Alaettin Kilic and Cengiz Duran Atis in 2002 [1] had reported that structural lightweight concrete with basic pumice used as lightweight aggregate with and without admixtures gives compressive strength up to 43 MPa and tensile strength up to 8.9 MPa by the use of silica fumes up to 10% by weight of cement. The lightweight scoria aggregates can be utilized to reduce the earthquake acceleration by producing structural lightweight aggregates.

Ramazan Demirboga and Rustem Gul in 2002 [3] had reported that thermal conductivity of concrete made up of expanded perlite and pumice aggregates with replacement of cement with fly ash and silica fumes with 10%, 20%, and 30% by weight gives good results for thermal conductivity of concrete. Thermal conductivity of concrete is decreased by 43.5% in expanded perlite aggregates.

2. Analytical Study

2.1. Modelling and Material Properties

A six-storied reinforced concrete framed structure is modelled using standard software [6], that is, STAAD PRO (Structural Analysis and Aided Design) [4]. The structural model is shown in Figure 1. Beams and columns are arranged in such a way that each beam is 7.5 m in length, so the secondary beams are acting at each 2.5 m length; these secondary beams are maintained to make the structure stable and uniform. The dimensions of the structure in plan is 22.5 m wide on either side and 30.2 m tall, and each storey height is different as can be seen from Table 1.

Figure 1: Model of the six-storied building, 3D view.
Table 1: Design data.

There are two materials used in the model: one represents lightweight concrete and the other is normal weight concrete. The weight densities of each concrete are categorised according to ACI 318 building code requirements for structural concrete (ACI 318-95) and commentary (ACI 318R-95) [5], and “Test Method for Unit Weight of Structural Lightweight Concrete” (ASTM C 567) [7], not exceeding 1800 kg/m3. In this code, a lightweight concrete without natural sand is termed “all-lightweight concrete,” and lightweight concrete in which all of the fine aggregate consists of normal weight sand is termed “sand-lightweight concrete.” The density of lightweight concrete used in the model is 1800 kg/m3, and the density of normal weight concrete is 2500 kg/m3. Modulus of elasticity of each model is calculated according to ACI 213 [8]. The below expression is meant to be valid for values of density from 1400 to 2480 kg/m3:where is the characteristic strength of cylindrical strength; fck is the characteristic strength of concrete cube in MPa, where is 0.8 times of fck; ρ is the density of concrete in kg/m3; and Ec is the modulus of elasticity.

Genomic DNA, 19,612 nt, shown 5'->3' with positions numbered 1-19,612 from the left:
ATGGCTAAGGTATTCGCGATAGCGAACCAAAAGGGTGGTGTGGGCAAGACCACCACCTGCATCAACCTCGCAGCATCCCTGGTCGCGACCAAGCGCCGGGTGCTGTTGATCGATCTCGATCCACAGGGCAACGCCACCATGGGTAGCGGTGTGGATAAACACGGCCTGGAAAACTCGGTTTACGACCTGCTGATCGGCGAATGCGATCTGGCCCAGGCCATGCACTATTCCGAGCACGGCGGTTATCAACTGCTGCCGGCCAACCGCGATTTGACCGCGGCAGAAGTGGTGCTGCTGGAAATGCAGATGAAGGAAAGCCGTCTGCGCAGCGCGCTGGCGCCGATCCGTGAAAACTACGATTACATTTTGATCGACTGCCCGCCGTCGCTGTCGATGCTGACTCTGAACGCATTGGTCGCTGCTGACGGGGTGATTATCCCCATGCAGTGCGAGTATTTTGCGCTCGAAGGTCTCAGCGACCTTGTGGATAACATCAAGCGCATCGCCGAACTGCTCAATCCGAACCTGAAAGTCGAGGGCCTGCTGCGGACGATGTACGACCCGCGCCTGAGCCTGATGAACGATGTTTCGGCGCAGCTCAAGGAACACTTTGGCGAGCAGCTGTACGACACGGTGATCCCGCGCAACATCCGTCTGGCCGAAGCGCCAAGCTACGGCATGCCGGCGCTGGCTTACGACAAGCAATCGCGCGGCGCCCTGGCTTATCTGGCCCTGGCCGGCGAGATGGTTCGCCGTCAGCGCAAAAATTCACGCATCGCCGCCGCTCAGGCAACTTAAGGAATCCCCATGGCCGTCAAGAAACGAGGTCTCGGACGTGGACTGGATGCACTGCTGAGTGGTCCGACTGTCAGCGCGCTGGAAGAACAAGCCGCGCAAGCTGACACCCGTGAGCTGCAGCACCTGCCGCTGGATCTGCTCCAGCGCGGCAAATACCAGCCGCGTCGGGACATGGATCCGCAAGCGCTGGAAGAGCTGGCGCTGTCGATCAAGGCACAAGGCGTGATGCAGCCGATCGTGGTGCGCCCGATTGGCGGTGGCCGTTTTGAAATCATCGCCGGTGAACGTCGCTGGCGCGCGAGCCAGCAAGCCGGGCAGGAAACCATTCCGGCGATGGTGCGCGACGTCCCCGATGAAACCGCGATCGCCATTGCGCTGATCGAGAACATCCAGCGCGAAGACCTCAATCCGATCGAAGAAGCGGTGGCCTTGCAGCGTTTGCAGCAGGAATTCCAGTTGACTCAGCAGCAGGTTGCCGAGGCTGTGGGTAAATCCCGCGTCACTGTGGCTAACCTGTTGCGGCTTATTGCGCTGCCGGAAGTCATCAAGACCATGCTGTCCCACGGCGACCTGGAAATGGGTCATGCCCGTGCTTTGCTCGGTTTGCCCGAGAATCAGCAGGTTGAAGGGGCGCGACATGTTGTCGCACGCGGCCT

Material selected for both the models is concrete, and the structure is designed according to IS 456:2000 [9]. Some of the material properties were flexural strength of concrete, modulus of elasticity of concrete, and density of steel reinforcement. M30 grade of concrete is used for the study.

2.2. Loads and Load Calculations

Modelling of the structure is done using standard software; the structure is taken from standard book. Loads are taken from the same book and implemented in the design (Table 1). For modelling of LWC structure and NWC, the densities of each floor are calculated and implemented in the software as given in Tables 2 and 3. Table 2 shows the design data and load acting on each structure. Load combinations are taken from 1893 to 2016 [10] and listed in Table 4, where X and Z are lateral orthogonal directions.